Here’s more on why a Community Center advisory vote is a bad idea

I previously posted why the idea of a non-binding advisory vote is a bad idea for the Community Center. Here are more reasons.

The non-binding advisory vote only truly “works” if the vote is affirmative. It doesn’t work for a whole host of reasons if the vote is negative.

If the voters reject the Community Center, the City won’t know why. Is it because the voters:

  • Didn’t like the cost, some $30 million?
  • Didn’t like the size–is it too big or too small?
  • Didn’t like the pool–is it too small to offer competitive swimming, or should there be one at all?
  • Don’t know what happens to the staging area for the Fourth of July fireworks, which is where the Community Center is supposed to go–where do the fireworks go when displaced by the Center?
  • Don’t like that 75% of the capital costs are being paid by the City for a facility to be operated by a private entity?
  • Don’t like the very idea of a public-private partnership?
  • Don’t know when the facility will break even? The YMCA at the July 16 meeting doesn’t have a firm projection when the facility will break even. The absence of a firm business plan is, to me, rather alarming.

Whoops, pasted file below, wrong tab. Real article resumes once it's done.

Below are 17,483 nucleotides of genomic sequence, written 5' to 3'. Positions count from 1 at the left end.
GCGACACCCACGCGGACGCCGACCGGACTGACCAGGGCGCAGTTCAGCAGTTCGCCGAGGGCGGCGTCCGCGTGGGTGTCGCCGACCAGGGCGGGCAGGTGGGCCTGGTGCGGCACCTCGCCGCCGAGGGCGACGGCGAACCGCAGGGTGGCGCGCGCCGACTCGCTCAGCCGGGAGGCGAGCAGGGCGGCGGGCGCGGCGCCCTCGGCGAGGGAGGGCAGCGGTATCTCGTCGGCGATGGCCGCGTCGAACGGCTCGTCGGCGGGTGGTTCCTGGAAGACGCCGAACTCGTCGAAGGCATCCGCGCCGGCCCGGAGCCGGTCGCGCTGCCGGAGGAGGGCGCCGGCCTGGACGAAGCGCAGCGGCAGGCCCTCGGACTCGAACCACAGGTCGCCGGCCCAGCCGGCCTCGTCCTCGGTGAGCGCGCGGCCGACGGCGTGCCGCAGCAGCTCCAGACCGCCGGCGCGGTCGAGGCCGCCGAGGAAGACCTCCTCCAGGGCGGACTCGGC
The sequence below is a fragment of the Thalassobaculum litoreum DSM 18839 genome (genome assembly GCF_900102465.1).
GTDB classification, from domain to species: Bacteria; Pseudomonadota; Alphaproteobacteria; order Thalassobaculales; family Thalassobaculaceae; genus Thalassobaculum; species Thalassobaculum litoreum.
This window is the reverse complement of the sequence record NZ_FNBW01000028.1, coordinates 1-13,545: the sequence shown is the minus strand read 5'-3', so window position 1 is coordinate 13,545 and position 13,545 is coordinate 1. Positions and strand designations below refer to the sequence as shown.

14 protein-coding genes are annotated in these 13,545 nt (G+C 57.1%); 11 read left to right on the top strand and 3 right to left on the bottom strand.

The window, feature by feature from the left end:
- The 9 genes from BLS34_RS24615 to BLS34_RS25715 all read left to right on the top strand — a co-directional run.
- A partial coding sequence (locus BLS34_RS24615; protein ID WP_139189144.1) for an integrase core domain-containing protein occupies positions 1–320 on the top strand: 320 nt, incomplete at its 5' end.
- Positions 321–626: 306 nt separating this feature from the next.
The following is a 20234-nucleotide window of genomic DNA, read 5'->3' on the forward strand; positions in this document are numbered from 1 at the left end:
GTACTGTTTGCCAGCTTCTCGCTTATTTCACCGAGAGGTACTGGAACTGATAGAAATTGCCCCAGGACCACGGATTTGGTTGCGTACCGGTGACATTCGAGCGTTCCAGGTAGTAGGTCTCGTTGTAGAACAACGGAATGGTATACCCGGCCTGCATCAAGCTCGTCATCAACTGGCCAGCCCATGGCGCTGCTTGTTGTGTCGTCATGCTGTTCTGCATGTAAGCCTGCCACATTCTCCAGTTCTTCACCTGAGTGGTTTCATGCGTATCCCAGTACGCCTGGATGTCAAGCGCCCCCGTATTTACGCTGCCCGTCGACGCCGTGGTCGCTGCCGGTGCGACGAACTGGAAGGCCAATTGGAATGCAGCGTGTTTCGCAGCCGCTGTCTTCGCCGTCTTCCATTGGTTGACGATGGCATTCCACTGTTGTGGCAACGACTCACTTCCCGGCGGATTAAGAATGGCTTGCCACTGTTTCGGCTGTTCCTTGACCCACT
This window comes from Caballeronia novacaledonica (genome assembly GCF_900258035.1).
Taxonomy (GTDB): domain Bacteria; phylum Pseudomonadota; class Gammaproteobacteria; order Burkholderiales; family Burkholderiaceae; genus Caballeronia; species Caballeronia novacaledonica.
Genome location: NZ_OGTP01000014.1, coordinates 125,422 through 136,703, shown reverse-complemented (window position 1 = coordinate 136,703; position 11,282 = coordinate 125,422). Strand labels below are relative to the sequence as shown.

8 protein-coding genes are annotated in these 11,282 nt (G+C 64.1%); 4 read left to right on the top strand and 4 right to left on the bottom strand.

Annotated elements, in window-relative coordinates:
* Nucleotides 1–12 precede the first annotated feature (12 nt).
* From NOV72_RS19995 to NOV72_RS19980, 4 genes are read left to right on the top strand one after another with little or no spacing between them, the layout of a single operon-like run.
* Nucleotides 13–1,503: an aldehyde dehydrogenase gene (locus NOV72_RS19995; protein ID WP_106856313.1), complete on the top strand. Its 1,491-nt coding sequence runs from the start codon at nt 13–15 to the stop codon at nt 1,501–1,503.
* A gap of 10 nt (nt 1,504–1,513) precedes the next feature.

• Don’t like competing with the privately-owned Pine Lake Club and Columbia Club?

The City won’t have a clue why this might be rejected.

The voter’s pamphlet language hasn’t been made public yet but presumably this will be an up-or-down, yes-or-no vote. Will the public even have answers to their questions in order to make an informed decision? I consider this highly unlikely, so the citizens will be voting on an “idea,” not a business plan.

As I noted previously, this issue has been studied to death by the City. A Community Center has been talked about since the very first City Council (1999-2001). That’s 12 years, for Pete’s Sake. The City has plenty of information with which to make a decision. The Council should be able to make a decision.

But an advisory vote is a classic move by government to delay action and make no decision. When desiring to avoid a decision, create another committee–or go to the voters.

The election Nov. 6. No action of any kind will likely be taken until 2013–if at all, should the public reject this.

This is a a bad idea from the get-to. This is the City Council avoiding its responsibility. How disappointing.

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5 Responses to Here’s more on why a Community Center advisory vote is a bad idea

  1. Paul A.Oostmeyer says:

    AMEN!!!

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